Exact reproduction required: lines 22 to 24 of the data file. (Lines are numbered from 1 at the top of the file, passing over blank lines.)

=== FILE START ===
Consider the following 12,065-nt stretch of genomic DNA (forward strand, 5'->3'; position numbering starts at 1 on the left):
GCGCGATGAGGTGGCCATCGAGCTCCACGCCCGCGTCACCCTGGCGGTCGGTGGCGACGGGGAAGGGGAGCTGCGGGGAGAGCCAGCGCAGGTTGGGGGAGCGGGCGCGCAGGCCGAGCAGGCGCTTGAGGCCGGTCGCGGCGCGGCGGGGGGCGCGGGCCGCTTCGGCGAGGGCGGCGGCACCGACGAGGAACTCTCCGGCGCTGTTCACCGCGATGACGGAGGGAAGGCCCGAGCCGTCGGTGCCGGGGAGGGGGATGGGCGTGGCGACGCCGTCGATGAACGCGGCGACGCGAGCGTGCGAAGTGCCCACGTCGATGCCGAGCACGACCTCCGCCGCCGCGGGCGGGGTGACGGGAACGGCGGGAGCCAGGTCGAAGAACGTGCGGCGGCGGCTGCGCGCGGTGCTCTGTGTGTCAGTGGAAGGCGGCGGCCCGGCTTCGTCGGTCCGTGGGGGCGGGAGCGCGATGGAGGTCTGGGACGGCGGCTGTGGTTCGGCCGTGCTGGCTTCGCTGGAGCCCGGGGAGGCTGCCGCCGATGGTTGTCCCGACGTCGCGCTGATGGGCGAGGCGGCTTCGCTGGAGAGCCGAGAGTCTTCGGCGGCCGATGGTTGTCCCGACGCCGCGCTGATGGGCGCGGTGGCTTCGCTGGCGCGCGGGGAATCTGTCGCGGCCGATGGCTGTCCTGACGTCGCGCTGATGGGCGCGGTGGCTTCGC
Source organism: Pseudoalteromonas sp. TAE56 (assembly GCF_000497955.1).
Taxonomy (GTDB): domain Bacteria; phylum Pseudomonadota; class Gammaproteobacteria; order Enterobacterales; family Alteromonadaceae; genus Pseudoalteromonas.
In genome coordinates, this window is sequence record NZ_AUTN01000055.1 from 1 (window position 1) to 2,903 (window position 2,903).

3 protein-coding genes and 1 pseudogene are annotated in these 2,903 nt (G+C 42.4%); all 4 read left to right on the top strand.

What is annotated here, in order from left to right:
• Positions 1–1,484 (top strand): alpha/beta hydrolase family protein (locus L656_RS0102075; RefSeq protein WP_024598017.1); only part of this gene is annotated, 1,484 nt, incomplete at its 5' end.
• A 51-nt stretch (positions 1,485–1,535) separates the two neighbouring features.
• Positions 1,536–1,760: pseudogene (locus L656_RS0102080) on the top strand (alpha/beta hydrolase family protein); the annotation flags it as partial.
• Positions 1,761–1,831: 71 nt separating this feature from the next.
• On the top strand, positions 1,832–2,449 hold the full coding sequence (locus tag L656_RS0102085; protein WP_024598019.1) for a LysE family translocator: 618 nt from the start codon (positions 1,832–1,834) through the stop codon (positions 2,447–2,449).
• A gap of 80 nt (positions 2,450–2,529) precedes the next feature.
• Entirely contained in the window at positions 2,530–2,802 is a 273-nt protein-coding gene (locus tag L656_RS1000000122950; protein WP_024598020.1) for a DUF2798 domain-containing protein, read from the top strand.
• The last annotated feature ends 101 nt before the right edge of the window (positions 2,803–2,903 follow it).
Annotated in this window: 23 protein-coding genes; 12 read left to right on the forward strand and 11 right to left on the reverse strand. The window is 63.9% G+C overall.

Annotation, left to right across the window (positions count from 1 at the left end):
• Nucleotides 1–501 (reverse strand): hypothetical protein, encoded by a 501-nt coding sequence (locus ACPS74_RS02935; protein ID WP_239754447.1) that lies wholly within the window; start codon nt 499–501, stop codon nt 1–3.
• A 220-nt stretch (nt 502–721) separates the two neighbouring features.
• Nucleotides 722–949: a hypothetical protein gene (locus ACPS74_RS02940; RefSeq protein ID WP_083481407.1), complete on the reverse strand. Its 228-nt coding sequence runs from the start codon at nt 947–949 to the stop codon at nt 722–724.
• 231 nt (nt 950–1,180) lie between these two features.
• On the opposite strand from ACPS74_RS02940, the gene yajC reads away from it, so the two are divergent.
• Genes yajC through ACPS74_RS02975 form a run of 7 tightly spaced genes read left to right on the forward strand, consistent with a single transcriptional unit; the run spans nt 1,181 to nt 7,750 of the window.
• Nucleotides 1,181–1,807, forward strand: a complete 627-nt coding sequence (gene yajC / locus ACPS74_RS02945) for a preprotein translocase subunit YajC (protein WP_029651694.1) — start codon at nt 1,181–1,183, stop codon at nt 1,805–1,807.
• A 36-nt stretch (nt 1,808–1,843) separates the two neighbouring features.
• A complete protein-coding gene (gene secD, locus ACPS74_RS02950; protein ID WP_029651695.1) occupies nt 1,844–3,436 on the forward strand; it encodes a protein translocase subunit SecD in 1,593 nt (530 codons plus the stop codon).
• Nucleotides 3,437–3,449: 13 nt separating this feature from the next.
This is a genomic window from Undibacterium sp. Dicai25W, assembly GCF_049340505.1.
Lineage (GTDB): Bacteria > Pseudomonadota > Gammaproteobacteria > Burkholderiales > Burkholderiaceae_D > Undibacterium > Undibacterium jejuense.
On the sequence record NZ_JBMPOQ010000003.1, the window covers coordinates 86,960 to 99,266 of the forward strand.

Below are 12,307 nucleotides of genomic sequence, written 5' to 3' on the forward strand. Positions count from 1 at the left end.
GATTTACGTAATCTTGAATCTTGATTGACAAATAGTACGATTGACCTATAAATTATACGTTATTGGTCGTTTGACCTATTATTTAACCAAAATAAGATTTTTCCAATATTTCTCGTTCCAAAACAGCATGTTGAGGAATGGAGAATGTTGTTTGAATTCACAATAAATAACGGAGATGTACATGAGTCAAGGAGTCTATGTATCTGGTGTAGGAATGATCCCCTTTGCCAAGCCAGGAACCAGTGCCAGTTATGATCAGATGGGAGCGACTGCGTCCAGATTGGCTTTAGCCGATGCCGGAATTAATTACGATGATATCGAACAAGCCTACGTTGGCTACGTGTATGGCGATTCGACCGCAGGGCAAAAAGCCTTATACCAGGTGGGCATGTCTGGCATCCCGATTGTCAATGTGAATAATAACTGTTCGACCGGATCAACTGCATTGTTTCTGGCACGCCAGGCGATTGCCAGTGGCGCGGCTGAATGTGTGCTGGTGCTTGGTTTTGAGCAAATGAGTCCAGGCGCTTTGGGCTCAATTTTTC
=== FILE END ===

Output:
• On the opposite strand from ACPS74_RS02940, the gene yajC reads away from it, so the two are divergent.
• Genes yajC through ACPS74_RS02975 form a run of 7 tightly spaced genes read left to right on the forward strand, consistent with a single transcriptional unit; the run spans nt 1,181 to nt 7,750 of the window.
• Nucleotides 1,181–1,807, forward strand: a complete 627-nt coding sequence (gene yajC / locus ACPS74_RS02945) for a preprotein translocase subunit YajC (protein WP_029651694.1) — start codon at nt 1,181–1,183, stop codon at nt 1,805–1,807.